The outcome

The application was granted and S' unblemished driving record was restored. The company pleaded guilty to a new allegation alleging failure to provide driver details and a reduced fine was imposed.

Key point about this case

If proceedings are taken as a consequence it is vital to make clear to the court that there is a distinction between the way in which companies are dealt with and private individuals are sentenced pursuant to this legislation.

The considerations for the court are different when dealing with a company rather than an individual. A defence known as "the reasonable diligence defence" provides that a person shall not be guilty of an offence of failing to provide driver details if he shows that he did not know and could not with reasonable diligence have ascertained who the driver of the vehicle was at the material time. However, the reasonable diligence defence does not apply where the defendant is a company unless the company shows on the balance of probabilities that no record was kept of the persons who drove the vehicle and that the failure to keep a record was reasonable.

Furthermore, section 172 (5) of the 1988 Act provides that where a company is guilty of an offence of failing to provide driver details and the offence is proved to have been committed with the consent or connivance of, or to be attributable to neglect on the part of a director, manager, secretary or other similar officer of the company, or a person who was purporting to act in any such capacity, he, as well as the company, is guilty of that offence and liable to be proceeded against and punished accordingly.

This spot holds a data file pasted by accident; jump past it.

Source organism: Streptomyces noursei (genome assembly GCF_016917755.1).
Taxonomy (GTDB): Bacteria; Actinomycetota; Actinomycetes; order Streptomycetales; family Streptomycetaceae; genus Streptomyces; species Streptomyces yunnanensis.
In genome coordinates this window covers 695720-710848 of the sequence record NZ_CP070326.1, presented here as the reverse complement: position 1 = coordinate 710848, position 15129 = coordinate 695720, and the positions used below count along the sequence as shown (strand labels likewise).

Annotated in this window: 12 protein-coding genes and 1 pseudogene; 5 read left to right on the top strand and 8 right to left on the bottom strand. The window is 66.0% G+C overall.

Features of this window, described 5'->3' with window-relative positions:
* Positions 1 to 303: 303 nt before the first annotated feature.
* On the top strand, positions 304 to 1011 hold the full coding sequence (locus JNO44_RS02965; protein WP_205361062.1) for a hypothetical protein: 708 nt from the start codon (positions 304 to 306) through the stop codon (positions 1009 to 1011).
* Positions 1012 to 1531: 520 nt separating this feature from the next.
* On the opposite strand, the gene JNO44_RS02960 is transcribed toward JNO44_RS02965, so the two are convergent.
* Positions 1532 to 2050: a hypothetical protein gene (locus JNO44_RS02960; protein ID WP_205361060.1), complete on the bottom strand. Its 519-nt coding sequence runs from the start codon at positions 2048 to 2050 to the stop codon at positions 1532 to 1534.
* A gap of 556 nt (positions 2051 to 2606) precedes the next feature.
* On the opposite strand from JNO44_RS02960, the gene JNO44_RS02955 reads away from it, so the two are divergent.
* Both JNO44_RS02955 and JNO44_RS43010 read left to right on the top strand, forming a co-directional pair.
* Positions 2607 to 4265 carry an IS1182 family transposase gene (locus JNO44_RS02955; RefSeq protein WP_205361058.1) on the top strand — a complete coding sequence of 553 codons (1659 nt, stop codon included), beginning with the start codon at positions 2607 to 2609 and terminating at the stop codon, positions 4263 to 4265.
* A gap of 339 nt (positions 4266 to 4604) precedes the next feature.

Where a company is facing prosecution for this type of offence or where an individual is facing prosecution by virtue of the provisions of section 172 (5) of the 1988 Act, the normal penalty of a fine not exceeding £1,000 is applicable but unlike the sentencing of individuals where six penalty points would be endorsed on the driving licence or a disqualification imposed the court has no power to endorse penalty points or to disqualify where a company is facing prosecution and/or where an individual is facing prosecution only by virtue of the provisions of section 172 (5).

S was, of course, pleased to have been able to extricate himself from this problem without a conviction against his name and with his unblemished driving record reinstated.

This case demonstrates that it is important for specialist legal advice to be taken at an early stage during the investigation of offences of this nature.

If you have questions about a driving offence, please contact our Driver Defence team.

About the Author

Barry Specialises in road transport law within our Driver Defence team. He represents clients facing allegations of careless/dangerous driving, driving with excess alcohol and speeding.

Barry Culshaw
Email Barry
023 8085 7209